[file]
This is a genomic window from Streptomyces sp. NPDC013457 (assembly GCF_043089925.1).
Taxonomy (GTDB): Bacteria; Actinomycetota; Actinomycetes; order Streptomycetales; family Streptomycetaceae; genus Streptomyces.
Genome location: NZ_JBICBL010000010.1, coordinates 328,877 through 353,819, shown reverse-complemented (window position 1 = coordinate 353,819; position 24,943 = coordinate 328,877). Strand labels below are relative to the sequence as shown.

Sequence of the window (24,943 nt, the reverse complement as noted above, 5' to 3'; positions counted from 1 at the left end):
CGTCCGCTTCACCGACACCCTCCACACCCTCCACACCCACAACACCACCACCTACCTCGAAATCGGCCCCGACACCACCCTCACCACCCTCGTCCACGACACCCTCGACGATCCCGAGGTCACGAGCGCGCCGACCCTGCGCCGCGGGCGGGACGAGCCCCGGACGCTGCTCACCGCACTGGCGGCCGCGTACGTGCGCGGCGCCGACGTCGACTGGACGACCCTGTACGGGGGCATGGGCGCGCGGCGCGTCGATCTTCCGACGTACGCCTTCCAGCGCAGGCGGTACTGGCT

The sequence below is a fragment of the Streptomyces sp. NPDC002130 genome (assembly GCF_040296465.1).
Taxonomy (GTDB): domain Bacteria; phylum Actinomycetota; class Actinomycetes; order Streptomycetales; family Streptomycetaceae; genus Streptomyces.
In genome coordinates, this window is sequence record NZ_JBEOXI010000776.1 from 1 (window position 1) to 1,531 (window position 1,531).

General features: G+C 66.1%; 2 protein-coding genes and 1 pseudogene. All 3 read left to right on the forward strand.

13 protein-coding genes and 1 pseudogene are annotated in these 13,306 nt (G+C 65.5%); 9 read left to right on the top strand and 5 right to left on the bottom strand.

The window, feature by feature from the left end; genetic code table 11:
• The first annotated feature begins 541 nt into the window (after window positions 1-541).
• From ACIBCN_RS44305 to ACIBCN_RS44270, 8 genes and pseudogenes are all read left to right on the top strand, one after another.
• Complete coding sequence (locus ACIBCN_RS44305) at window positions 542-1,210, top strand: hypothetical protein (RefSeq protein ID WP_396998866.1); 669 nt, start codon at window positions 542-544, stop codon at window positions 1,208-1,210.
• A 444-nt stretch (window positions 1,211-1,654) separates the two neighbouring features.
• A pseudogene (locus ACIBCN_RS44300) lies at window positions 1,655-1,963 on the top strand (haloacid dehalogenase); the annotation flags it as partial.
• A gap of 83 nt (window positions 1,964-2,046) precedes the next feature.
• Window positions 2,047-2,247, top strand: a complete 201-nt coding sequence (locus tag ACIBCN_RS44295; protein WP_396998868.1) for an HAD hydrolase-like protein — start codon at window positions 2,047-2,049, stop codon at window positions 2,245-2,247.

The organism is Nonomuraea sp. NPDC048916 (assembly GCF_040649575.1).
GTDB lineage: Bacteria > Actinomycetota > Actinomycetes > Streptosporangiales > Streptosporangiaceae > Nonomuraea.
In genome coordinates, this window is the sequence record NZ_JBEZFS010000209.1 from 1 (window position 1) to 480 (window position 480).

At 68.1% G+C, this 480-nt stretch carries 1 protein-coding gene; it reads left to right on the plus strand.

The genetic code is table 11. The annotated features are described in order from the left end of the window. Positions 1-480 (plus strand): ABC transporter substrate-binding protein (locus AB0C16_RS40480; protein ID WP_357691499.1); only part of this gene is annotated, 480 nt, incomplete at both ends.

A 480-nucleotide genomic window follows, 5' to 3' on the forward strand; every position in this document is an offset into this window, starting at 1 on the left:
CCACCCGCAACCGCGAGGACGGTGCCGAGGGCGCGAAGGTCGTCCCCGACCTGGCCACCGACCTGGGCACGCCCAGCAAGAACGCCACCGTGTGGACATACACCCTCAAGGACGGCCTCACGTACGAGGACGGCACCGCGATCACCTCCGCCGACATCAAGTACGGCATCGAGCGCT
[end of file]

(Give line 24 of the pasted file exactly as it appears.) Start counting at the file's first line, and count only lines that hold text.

A 480-nucleotide genomic window follows, 5' to 3' on the forward strand; every position in this document is an offset into this window, starting at 1 on the left: